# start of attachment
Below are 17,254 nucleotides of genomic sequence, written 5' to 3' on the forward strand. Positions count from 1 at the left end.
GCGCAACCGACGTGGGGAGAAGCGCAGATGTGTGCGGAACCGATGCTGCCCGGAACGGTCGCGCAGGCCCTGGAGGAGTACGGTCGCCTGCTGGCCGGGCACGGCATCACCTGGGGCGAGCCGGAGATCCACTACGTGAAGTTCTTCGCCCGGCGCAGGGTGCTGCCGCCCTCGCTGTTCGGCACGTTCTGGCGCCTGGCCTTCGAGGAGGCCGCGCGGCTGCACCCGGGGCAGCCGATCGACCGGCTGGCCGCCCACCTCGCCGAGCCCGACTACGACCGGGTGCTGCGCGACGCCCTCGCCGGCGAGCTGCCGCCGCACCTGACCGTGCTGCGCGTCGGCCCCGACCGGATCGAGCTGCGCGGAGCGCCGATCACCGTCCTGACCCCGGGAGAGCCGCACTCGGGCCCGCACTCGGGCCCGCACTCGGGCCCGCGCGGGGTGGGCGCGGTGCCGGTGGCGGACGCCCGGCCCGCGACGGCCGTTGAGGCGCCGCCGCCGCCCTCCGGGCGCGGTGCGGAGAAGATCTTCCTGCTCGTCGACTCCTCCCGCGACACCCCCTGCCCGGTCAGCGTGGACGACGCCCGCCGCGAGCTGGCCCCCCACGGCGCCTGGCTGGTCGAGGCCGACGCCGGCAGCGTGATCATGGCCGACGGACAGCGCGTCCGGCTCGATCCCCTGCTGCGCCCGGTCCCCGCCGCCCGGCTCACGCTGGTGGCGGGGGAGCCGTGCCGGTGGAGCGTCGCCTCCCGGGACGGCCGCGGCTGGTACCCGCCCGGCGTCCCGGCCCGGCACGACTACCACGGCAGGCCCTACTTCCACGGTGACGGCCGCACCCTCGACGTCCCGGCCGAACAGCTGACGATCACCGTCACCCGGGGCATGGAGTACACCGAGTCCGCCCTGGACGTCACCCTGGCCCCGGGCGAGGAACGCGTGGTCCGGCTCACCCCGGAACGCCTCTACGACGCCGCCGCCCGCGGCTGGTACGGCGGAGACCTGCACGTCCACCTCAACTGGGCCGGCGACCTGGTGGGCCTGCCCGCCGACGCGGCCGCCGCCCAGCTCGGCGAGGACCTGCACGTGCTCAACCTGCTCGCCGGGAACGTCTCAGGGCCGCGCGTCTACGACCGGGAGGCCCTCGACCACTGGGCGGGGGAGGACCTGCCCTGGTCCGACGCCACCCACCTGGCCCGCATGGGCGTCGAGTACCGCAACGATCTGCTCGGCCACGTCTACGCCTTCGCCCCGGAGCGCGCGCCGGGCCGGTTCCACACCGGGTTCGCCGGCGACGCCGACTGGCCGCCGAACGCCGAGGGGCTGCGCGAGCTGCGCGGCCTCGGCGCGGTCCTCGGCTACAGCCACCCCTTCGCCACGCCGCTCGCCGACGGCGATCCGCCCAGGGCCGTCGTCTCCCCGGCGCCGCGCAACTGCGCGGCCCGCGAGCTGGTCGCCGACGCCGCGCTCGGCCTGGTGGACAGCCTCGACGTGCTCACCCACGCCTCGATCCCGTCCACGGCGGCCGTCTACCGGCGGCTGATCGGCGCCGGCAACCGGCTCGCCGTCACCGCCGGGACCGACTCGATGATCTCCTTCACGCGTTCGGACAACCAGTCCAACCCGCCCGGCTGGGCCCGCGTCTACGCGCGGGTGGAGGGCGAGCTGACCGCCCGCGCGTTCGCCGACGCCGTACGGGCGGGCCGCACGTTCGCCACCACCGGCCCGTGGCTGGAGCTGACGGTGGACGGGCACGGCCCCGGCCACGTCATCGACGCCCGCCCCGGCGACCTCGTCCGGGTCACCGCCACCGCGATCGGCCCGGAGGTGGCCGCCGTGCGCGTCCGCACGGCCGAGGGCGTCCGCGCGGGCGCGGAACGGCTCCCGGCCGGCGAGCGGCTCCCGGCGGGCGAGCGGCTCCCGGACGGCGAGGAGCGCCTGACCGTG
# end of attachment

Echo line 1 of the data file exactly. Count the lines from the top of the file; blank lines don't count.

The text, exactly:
Below are 17,254 nucleotides of genomic sequence, written 5' to 3' on the forward strand. Positions count from 1 at the left end.